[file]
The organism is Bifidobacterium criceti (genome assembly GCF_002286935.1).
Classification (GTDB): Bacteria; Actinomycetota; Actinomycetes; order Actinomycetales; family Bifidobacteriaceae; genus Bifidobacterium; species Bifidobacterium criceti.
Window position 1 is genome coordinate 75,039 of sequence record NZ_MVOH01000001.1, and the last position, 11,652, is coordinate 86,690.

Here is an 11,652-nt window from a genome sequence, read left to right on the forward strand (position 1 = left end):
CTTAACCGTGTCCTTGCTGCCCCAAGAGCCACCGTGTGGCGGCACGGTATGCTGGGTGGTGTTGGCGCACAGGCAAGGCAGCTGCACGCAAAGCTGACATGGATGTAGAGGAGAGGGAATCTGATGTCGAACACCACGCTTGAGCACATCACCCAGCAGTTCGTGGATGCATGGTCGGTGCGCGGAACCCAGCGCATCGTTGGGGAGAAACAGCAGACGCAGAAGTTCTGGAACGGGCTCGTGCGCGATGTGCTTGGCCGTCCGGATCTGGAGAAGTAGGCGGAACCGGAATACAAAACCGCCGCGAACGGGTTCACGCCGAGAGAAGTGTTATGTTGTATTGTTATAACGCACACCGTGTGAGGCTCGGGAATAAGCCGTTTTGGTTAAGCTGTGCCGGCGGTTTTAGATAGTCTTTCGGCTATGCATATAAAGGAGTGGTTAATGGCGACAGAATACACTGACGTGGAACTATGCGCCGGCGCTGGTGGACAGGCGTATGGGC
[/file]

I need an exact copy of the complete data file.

The organism is Bifidobacterium criceti (genome assembly GCF_002286935.1).
Classification (GTDB): Bacteria; Actinomycetota; Actinomycetes; order Actinomycetales; family Bifidobacteriaceae; genus Bifidobacterium; species Bifidobacterium criceti.
Window position 1 is genome coordinate 75,039 of sequence record NZ_MVOH01000001.1, and the last position, 11,652, is coordinate 86,690.

Here is an 11,652-nt window from a genome sequence, read left to right on the forward strand (position 1 = left end):
CTTAACCGTGTCCTTGCTGCCCCAAGAGCCACCGTGTGGCGGCACGGTATGCTGGGTGGTGTTGGCGCACAGGCAAGGCAGCTGCACGCAAAGCTGACATGGATGTAGAGGAGAGGGAATCTGATGTCGAACACCACGCTTGAGCACATCACCCAGCAGTTCGTGGATGCATGGTCGGTGCGCGGAACCCAGCGCATCGTTGGGGAGAAACAGCAGACGCAGAAGTTCTGGAACGGGCTCGTGCGCGATGTGCTTGGCCGTCCGGATCTGGAGAAGTAGGCGGAACCGGAATACAAAACCGCCGCGAACGGGTTCACGCCGAGAGAAGTGTTATGTTGTATTGTTATAACGCACACCGTGTGAGGCTCGGGAATAAGCCGTTTTGGTTAAGCTGTGCCGGCGGTTTTAGATAGTCTTTCGGCTATGCATATAAAGGAGTGGTTAATGGCGACAGAATACACTGACGTGGAACTATGCGCCGGCGCTGGTGGACAGGCGTATGGGC